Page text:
For the first time this winter, KSBY News teamed up with a local high school journalism class for an in-depth reporting project. It was part of the News Literacy Week initiative spearheaded by our parent company, E.W. Scripps.
National News Literacy Week, Jan. 27-31, aims to teach young people about the importance of being responsible news consumers and the role of a free press in a healthy democracy. The multi-station initiative paired broadcasters with young journalists in communities across the country.
For this project, we reached out to the journalism students at Morro Bay High School, who were eager to join forces.
The students said the environment was the biggest concern amongst their fellow classmates, so we decided to look into sea level rise and its potential impacts on our coastal communities.
For their reports in the high school's newspaper, The Spyglass, and in partnership with KSBY News Daybreak anchor Christina Favuzzi, the journalists conducted interviews and pulled data from the following sources:
- National Oceanic Atmospheric Administration (NOAA)
- California Legislative Analyst's Office
- Morro Bay National Estuary Program
- California King Tides Project (California Coastal Commission)
- Climate Central
- Public Policy Institute of California
- KSBY Chief Meteorologist Dave Hovde
- Morro Bay Community Development Director Scot Graham
- San Luis Coastal Unified School District Superintendent Dr. Eric Prater
- San Luis Coastal Unified School Board Trustee Chris Ungar
The journalists worked to explain sea level rise and what a worst-case scenario would look like, what it could mean for coastal communities, the different strategies local governments can employ to prepare for it and the associated costs.
They also fanned out across Los Osos, Morro Bay and Cayucos to take pictures during the King Tides of January 10-12 to document the extremely high and low tides.
The story was prompted by a report from the California Legislative Analyst's Office that was released in December 2019. "Preparing for Rising Seas: How the State Can Help Support Local Coastal Adaptation Efforts" encouraged state and local governments to work together to begin preparing for the potential impacts of sea level rise.
"We took the report and a second report that we also found about sea level rise, both of which were around 50 pages, and because we didn't all want to have to read all of that but we all wanted to know the information, we split it up between us and read it over winter break," explained Adam Rainbolt, Morro Bay High School Spyglass newspaper editor. "And so when we came back, we worked on making sure everyone was up to speed on what people had read and from there, we split the bigger issue into smaller issues we thought would be more digestible for viewers and readers and with that, we came up with six main topics to discuss and we made those articles assigned to different people on the team."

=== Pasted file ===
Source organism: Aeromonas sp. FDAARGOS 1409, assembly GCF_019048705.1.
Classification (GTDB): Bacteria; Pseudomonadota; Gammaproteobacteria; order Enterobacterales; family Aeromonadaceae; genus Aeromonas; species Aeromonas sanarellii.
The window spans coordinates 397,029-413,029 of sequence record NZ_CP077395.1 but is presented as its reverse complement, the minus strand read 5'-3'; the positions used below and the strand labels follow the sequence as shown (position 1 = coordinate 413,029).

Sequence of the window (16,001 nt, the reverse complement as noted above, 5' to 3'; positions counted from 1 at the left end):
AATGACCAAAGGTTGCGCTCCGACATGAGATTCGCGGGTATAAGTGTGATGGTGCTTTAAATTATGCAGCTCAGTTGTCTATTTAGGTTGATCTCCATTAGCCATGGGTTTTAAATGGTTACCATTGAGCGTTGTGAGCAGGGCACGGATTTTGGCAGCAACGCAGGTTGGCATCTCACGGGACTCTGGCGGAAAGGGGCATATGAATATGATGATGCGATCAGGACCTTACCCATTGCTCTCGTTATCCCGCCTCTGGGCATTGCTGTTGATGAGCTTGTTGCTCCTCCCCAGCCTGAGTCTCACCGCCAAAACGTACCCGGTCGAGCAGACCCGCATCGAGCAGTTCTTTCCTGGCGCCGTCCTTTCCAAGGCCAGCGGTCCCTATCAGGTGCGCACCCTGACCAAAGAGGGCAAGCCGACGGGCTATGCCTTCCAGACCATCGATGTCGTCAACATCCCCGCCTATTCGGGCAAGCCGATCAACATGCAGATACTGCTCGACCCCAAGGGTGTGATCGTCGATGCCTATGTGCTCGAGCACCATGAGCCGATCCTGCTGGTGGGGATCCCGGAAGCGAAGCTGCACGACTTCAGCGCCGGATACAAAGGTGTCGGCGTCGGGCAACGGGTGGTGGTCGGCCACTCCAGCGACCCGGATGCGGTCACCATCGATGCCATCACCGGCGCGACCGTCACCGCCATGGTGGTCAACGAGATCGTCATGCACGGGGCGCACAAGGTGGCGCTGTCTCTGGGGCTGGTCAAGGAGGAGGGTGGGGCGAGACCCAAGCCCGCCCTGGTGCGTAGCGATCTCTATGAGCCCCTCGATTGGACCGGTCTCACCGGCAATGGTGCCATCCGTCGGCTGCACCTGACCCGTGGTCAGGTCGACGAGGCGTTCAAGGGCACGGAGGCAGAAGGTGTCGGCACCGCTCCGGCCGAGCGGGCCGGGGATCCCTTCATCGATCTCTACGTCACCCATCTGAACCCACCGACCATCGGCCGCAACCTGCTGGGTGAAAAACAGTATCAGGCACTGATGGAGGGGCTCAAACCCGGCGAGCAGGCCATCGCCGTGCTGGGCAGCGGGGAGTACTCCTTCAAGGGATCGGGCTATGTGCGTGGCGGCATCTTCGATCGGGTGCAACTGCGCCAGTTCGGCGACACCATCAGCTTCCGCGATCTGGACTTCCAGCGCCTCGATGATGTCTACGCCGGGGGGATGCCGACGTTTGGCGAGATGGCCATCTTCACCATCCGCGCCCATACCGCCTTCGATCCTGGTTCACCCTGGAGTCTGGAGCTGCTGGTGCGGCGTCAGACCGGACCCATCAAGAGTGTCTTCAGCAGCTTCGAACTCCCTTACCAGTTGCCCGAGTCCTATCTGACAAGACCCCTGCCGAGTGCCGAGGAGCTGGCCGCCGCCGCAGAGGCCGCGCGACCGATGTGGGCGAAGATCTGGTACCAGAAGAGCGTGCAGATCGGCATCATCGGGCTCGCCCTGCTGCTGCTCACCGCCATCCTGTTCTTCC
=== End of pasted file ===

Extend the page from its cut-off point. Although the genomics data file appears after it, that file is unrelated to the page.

Rainbolt's article specifically focused on how sea level rise could affect their school.
"I was actually surprised by the fact that the school won't be completely destroyed, even in the worst-case scenario, because we have the natural barrier of the dunes. The school will be mostly okay and so that just illustrates why the dunes and other natural barriers are so important to it," Rainbolt said.
Many of the students said they were surprised by what they learned during their research.
"I live right on the bay in Los Osos so I learned that my house is a very affected area. It's likely that a lot of flooding is gonna happen right at my house," said Taylor Dewey, a writer for The Spyglass. "My house literally backs up into the bay, which is really scary because I've never thought about it. The bay is normally pretty calm compared to like the ocean and stuff so I never thought about it being that much of an issue."
The students said this project was bigger than any other issue they've tackled as young journalists.
"This is a really big project that we took on and I'm really proud of our team and how quickly we did this and I'm really happy with what we've put together so far," said Marisa Dinsmoor, The Spyglass editor. "The stories we tell today become histories and it's also keeping people knowledgeable about what's happening in the community and so I really like being a part of that and telling stories and allowing people to become more aware of the world around them."
To see the students' reports, visit The Spyglass website.
For the full report about sea level rise on KSBY News, click here.
To learn more about News Literacy Week and to see other student-produced news reports from across the country, visit the News Literacy Project website.
Slideshow of January King Tides photos taken by Morro Bay High School journalism students: